The Portland Trail Blazers defeated the Minnesota Timberwolves, 115-104, at the Moda Center on Saturday night, improving their record to 33-11.

This game brought to mind a recent debate with a certain (Insider) personality who, for the sake of his reputation, I will only identify as having a name that rhymes with Pevin Kelton. The subject of the disagreement, which nearly led to blood during a late-night, G Chat back-and-forth, was the definition of the word "dagger" in the basketball sense.

Taking what I felt was a strict traditionalist's approach, I argued that a dagger was a shot that unequivocally sealed a game's outcome, the point of absolutely no return (not even with a miracle). Kelton offered a looser definition, which essentially amounted to an important, momentum-swinging late-game shot. Under my (correct) view, there can only be, at most, one dagger per game. Under his (incorrect) view, a knife fight between multiple dagger-wielders could ensue in the same game.

The conversation dragged on and on as we debated whether daggers worked better as pivot points between one and two possession games, or between two and three possession games, or if a go-ahead shot in the game's closing seconds could qualify, or if a pair of free throws could qualify, whether or not a dagger had to force the opposing coach to take a timeout, etc., etc. Look, we don't have a lot going on in our lives.

Portland's victory over Minnesota saw one of the most un-daggery daggers in recent memory: It didn't come in the game's final two or three minutes; it didn't prevent Minnesota from making another run; it didn't come in a one- or two- possession game and it was arguably more luck than skill. Normally, I think we would classify it as a "gut punch" rather than a "dagger," but that would drastically undersell the shot's reflexive impact on Minnesota.

The Timberwolves weren't getting doubled over in pain; they were going down -- straight down -- for the count.

With just over seven minutes remaining in the game and Portland holding a nine-point lead, LaMarcus Aldridge, who was wedged between Ricky Rubio and Nikola Pekovic, launched a fade-away jumper from just inside the three-point line.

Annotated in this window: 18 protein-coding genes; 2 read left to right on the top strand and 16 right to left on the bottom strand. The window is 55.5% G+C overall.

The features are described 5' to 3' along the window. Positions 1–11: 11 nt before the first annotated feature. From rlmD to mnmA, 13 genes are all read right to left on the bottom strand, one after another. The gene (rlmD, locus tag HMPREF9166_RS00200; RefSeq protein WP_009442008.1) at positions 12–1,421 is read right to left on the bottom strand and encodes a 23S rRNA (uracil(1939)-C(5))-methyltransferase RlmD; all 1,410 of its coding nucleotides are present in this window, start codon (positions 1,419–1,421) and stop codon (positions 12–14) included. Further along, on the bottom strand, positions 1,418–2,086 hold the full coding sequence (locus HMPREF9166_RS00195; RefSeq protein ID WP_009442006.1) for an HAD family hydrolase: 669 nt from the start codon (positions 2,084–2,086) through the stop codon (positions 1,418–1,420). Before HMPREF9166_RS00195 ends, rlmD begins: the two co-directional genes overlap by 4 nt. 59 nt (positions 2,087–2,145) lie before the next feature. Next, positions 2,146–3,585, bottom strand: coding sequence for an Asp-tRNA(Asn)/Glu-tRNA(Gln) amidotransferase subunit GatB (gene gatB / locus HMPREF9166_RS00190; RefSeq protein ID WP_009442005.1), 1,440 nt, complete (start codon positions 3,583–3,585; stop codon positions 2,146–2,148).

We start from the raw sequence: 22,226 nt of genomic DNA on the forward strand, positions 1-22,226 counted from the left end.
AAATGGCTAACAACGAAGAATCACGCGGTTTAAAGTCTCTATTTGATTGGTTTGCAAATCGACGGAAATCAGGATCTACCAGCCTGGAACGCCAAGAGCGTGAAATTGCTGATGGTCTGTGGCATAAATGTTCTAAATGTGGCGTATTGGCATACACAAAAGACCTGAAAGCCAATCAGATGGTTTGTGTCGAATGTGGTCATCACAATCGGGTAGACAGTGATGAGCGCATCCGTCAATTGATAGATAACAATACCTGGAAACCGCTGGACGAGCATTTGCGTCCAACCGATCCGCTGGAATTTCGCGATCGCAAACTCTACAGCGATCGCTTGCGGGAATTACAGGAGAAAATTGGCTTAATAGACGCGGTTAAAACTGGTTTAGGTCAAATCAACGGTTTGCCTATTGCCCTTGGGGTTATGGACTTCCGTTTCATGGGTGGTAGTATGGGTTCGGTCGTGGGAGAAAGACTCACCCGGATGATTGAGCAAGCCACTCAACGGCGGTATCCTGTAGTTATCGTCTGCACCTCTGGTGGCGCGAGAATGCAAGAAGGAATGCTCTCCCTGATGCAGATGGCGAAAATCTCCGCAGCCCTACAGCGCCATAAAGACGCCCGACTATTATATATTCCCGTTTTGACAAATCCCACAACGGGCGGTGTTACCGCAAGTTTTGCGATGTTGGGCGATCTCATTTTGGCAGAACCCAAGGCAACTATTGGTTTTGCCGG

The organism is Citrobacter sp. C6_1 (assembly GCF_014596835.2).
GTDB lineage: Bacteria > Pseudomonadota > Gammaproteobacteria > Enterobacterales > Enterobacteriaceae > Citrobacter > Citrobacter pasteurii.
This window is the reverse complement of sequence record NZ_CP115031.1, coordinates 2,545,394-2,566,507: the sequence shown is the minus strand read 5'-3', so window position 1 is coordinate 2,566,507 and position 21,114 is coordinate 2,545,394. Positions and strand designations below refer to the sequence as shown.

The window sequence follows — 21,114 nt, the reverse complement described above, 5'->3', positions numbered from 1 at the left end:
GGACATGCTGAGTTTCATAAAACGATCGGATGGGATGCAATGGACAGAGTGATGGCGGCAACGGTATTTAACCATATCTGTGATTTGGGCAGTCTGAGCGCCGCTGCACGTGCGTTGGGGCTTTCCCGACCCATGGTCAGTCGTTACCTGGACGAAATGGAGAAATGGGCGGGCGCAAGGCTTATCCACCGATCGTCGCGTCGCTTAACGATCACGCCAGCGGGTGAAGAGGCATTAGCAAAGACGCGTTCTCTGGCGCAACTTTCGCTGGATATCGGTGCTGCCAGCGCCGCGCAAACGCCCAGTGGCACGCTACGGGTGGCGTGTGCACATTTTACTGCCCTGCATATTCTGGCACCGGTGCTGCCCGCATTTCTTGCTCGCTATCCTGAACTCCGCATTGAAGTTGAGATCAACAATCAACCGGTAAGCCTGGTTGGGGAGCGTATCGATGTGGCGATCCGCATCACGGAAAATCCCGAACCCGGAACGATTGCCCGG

Absorbing a light bump in the back, Aldridge held his follow-through and then collapsed backwards, all the way to the floor, hitting the ground before the shot hit the net. Chase Budinger flexed the ball over his head in frustration, Kevin Love looked out into the crowd, and the game was over. "If he's hitting that, it's a wrap," Minnesota's body language screamed, as Aldridge stepped to the line to hit the free throw.

Back-to-back baskets from Damian Lillard -- who heretofore hadn't been much of a factor -- twisted the knife, extending Portland's lead to 17 points.

As the Timberwolves retreated to the bench to call a timeout, they slumped, totally and in unison. They knew they were beaten, they knew you knew they were beaten, and the rest would be about pride and saving face. Minnesota mounted a 9-2 run out of the timeout but never cut Portland's lead to under 10 points. They were done.

That dagger was not the culmination of a "You'll never forget where you were" showdown between Aldridge and Love. Instead, it was the high point of what Aldridge called a "let down" face-off between the two All-Stars, who wound up shifting out of the spotlight after two days of building hype.

Aldridge, who told Blazersedge that he felt he "definitely" deserved a spot in the 2014 All-Star Game's starting lineup, wasn't really able to deliver on Wesley Matthews' prediction of a "statement" game against Love, who did earn a starting spot.

Aldridge finished with 21 points (on 9-for-21 shooting) and 6 rebounds, and he said afterwards that he was satisfied with getting the victory against Love, who tallied 15 points (on 4-for-12 shooting) and 13 rebounds.

"I thought both guys competed," Aldridge told Blazersedge. "I felt a little tired. I could tell he was tired on a back-to-back. I thought both guys played hard."